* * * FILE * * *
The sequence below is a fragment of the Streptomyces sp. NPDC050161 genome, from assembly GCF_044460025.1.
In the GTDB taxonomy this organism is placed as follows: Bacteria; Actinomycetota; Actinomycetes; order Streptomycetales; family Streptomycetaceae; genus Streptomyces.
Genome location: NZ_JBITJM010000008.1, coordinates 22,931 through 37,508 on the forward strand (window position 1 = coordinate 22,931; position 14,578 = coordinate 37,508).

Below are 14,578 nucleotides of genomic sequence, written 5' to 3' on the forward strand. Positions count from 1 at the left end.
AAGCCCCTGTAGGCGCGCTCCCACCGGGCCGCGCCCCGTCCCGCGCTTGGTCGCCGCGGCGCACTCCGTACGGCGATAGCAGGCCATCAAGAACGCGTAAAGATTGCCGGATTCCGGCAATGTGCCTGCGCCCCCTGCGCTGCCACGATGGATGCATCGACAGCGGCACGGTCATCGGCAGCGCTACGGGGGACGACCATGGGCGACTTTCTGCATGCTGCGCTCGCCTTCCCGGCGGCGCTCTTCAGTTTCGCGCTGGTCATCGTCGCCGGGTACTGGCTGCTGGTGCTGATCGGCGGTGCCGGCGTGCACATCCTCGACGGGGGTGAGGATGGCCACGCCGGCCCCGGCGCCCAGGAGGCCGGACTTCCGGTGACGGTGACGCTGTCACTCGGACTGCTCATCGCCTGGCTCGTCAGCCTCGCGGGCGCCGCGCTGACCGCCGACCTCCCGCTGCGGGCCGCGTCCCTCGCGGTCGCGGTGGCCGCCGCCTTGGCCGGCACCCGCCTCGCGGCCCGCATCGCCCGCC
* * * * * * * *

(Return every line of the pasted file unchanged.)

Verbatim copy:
The sequence below is a fragment of the Streptomyces sp. NPDC050161 genome, from assembly GCF_044460025.1.
In the GTDB taxonomy this organism is placed as follows: Bacteria; Actinomycetota; Actinomycetes; order Streptomycetales; family Streptomycetaceae; genus Streptomyces.
Genome location: NZ_JBITJM010000008.1, coordinates 22,931 through 37,508 on the forward strand (window position 1 = coordinate 22,931; position 14,578 = coordinate 37,508).

Below are 14,578 nucleotides of genomic sequence, written 5' to 3' on the forward strand. Positions count from 1 at the left end.
AAGCCCCTGTAGGCGCGCTCCCACCGGGCCGCGCCCCGTCCCGCGCTTGGTCGCCGCGGCGCACTCCGTACGGCGATAGCAGGCCATCAAGAACGCGTAAAGATTGCCGGATTCCGGCAATGTGCCTGCGCCCCCTGCGCTGCCACGATGGATGCATCGACAGCGGCACGGTCATCGGCAGCGCTACGGGGGACGACCATGGGCGACTTTCTGCATGCTGCGCTCGCCTTCCCGGCGGCGCTCTTCAGTTTCGCGCTGGTCATCGTCGCCGGGTACTGGCTGCTGGTGCTGATCGGCGGTGCCGGCGTGCACATCCTCGACGGGGGTGAGGATGGCCACGCCGGCCCCGGCGCCCAGGAGGCCGGACTTCCGGTGACGGTGACGCTGTCACTCGGACTGCTCATCGCCTGGCTCGTCAGCCTCGCGGGCGCCGCGCTGACCGCCGACCTCCCGCTGCGGGCCGCGTCCCTCGCGGTCGCGGTGGCCGCCGCCTTGGCCGGCACCCGCCTCGCGGCCCGCATCGCCCGCC